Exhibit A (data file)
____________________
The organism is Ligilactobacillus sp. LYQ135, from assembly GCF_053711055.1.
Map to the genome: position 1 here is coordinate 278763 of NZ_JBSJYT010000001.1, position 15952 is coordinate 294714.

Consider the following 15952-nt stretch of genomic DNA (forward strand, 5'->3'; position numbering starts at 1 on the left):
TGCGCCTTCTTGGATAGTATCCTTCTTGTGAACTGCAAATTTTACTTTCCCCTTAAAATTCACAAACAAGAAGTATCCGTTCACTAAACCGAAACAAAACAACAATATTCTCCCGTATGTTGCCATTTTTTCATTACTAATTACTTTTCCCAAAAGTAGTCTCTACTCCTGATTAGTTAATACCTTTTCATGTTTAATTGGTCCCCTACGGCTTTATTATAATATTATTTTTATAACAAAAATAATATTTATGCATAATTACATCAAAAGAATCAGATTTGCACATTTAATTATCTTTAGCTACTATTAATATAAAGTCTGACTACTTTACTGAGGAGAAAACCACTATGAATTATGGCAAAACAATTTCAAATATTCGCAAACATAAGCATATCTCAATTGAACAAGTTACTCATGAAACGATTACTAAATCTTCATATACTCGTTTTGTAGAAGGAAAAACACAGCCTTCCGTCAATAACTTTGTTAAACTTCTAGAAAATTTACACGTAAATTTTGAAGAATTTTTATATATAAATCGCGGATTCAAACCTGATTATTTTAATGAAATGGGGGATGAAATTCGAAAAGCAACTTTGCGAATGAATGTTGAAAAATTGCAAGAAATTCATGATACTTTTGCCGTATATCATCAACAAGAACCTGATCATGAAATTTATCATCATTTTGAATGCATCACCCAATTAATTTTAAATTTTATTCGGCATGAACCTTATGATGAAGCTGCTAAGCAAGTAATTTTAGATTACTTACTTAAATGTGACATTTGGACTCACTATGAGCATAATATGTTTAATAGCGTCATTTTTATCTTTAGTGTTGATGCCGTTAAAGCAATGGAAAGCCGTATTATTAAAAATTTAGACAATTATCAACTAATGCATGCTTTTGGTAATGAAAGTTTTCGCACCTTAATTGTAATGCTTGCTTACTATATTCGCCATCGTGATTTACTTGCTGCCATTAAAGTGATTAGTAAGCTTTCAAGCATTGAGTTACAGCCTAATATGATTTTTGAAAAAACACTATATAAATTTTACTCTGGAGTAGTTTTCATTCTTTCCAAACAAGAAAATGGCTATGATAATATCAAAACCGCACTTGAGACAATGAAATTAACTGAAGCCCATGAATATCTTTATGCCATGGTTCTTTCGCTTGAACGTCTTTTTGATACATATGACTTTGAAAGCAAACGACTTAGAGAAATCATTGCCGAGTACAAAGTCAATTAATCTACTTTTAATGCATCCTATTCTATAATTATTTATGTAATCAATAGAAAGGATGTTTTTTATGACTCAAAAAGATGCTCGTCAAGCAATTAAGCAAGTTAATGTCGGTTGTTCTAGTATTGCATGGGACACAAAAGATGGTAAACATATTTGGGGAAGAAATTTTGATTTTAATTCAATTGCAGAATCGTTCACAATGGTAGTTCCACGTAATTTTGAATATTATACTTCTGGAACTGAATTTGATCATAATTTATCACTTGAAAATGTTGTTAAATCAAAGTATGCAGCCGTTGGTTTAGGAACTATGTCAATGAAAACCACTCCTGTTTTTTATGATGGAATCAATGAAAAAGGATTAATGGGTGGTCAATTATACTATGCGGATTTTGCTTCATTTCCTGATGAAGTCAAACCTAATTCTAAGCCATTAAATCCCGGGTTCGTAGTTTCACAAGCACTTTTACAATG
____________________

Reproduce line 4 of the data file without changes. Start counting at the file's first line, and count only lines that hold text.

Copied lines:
TGCGCCTTCTTGGATAGTATCCTTCTTGTGAACTGCAAATTTTACTTTCCCCTTAAAATTCACAAACAAGAAGTATCCGTTCACTAAACCGAAACAAAACAACAATATTCTCCCGTATGTTGCCATTTTTTCATTACTAATTACTTTTCCCAAAAGTAGTCTCTACTCCTGATTAGTTAATACCTTTTCATGTTTAATTGGTCCCCTACGGCTTTATTATAATATTATTTTTATAACAAAAATAATATTTATGCATAATTACATCAAAAGAATCAGATTTGCACATTTAATTATCTTTAGCTACTATTAATATAAAGTCTGACTACTTTACTGAGGAGAAAACCACTATGAATTATGGCAAAACAATTTCAAATATTCGCAAACATAAGCATATCTCAATTGAACAAGTTACTCATGAAACGATTACTAAATCTTCATATACTCGTTTTGTAGAAGGAAAAACACAGCCTTCCGTCAATAACTTTGTTAAACTTCTAGAAAATTTACACGTAAATTTTGAAGAATTTTTATATATAAATCGCGGATTCAAACCTGATTATTTTAATGAAATGGGGGATGAAATTCGAAAAGCAACTTTGCGAATGAATGTTGAAAAATTGCAAGAAATTCATGATACTTTTGCCGTATATCATCAACAAGAACCTGATCATGAAATTTATCATCATTTTGAATGCATCACCCAATTAATTTTAAATTTTATTCGGCATGAACCTTATGATGAAGCTGCTAAGCAAGTAATTTTAGATTACTTACTTAAATGTGACATTTGGACTCACTATGAGCATAATATGTTTAATAGCGTCATTTTTATCTTTAGTGTTGATGCCGTTAAAGCAATGGAAAGCCGTATTATTAAAAATTTAGACAATTATCAACTAATGCATGCTTTTGGTAATGAAAGTTTTCGCACCTTAATTGTAATGCTTGCTTACTATATTCGCCATCGTGATTTACTTGCTGCCATTAAAGTGATTAGTAAGCTTTCAAGCATTGAGTTACAGCCTAATATGATTTTTGAAAAAACACTATATAAATTTTACTCTGGAGTAGTTTTCATTCTTTCCAAACAAGAAAATGGCTATGATAATATCAAAACCGCACTTGAGACAATGAAATTAACTGAAGCCCATGAATATCTTTATGCCATGGTTCTTTCGCTTGAACGTCTTTTTGATACATATGACTTTGAAAGCAAACGACTTAGAGAAATCATTGCCGAGTACAAAGTCAATTAATCTACTTTTAATGCATCCTATTCTATAATTATTTATGTAATCAATAGAAAGGATGTTTTTTATGACTCAAAAAGATGCTCGTCAAGCAATTAAGCAAGTTAATGTCGGTTGTTCTAGTATTGCATGGGACACAAAAGATGGTAAACATATTTGGGGAAGAAATTTTGATTTTAATTCAATTGCAGAATCGTTCACAATGGTAGTTCCACGTAATTTTGAATATTATACTTCTGGAACTGAATTTGATCATAATTTATCACTTGAAAATGTTGTTAAATCAAAGTATGCAGCCGTTGGTTTAGGAACTATGTCAATGAAAACCACTCCTGTTTTTTATGATGGAATCAATGAAAAAGGATTAATGGGTGGTCAATTATACTATGCGGATTTTGCTTCATTTCCTGATGAAGTCAAACCTAATTCTAAGCCATTAAATCCCGGGTTCGTAGTTTCACAAGCACTTTTACAATG